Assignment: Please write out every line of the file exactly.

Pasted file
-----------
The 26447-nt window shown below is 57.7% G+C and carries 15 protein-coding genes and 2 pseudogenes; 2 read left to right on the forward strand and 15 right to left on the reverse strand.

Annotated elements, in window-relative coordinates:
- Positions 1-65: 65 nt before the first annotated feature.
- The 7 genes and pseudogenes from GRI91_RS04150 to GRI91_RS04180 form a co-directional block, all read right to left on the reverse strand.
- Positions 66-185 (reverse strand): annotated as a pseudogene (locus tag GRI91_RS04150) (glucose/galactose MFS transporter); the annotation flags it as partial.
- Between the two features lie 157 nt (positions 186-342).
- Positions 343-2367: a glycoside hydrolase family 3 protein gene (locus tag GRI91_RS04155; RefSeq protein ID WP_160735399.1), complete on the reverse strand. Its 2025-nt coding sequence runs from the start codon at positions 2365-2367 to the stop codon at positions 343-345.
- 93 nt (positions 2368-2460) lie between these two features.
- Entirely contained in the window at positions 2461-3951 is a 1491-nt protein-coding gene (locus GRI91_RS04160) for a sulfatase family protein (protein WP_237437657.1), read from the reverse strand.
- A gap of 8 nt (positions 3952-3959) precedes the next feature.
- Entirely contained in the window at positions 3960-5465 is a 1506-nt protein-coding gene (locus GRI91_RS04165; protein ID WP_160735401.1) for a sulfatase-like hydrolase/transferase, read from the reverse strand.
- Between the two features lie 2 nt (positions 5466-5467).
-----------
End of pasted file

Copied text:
The 26447-nt window shown below is 57.7% G+C and carries 15 protein-coding genes and 2 pseudogenes; 2 read left to right on the forward strand and 15 right to left on the reverse strand.

Annotated elements, in window-relative coordinates:
- Positions 1-65: 65 nt before the first annotated feature.
- The 7 genes and pseudogenes from GRI91_RS04150 to GRI91_RS04180 form a co-directional block, all read right to left on the reverse strand.
- Positions 66-185 (reverse strand): annotated as a pseudogene (locus tag GRI91_RS04150) (glucose/galactose MFS transporter); the annotation flags it as partial.
- Between the two features lie 157 nt (positions 186-342).
- Positions 343-2367: a glycoside hydrolase family 3 protein gene (locus tag GRI91_RS04155; RefSeq protein ID WP_160735399.1), complete on the reverse strand. Its 2025-nt coding sequence runs from the start codon at positions 2365-2367 to the stop codon at positions 343-345.
- 93 nt (positions 2368-2460) lie between these two features.
- Entirely contained in the window at positions 2461-3951 is a 1491-nt protein-coding gene (locus GRI91_RS04160) for a sulfatase family protein (protein WP_237437657.1), read from the reverse strand.
- A gap of 8 nt (positions 3952-3959) precedes the next feature.
- Entirely contained in the window at positions 3960-5465 is a 1506-nt protein-coding gene (locus GRI91_RS04165; protein ID WP_160735401.1) for a sulfatase-like hydrolase/transferase, read from the reverse strand.
- Between the two features lie 2 nt (positions 5466-5467).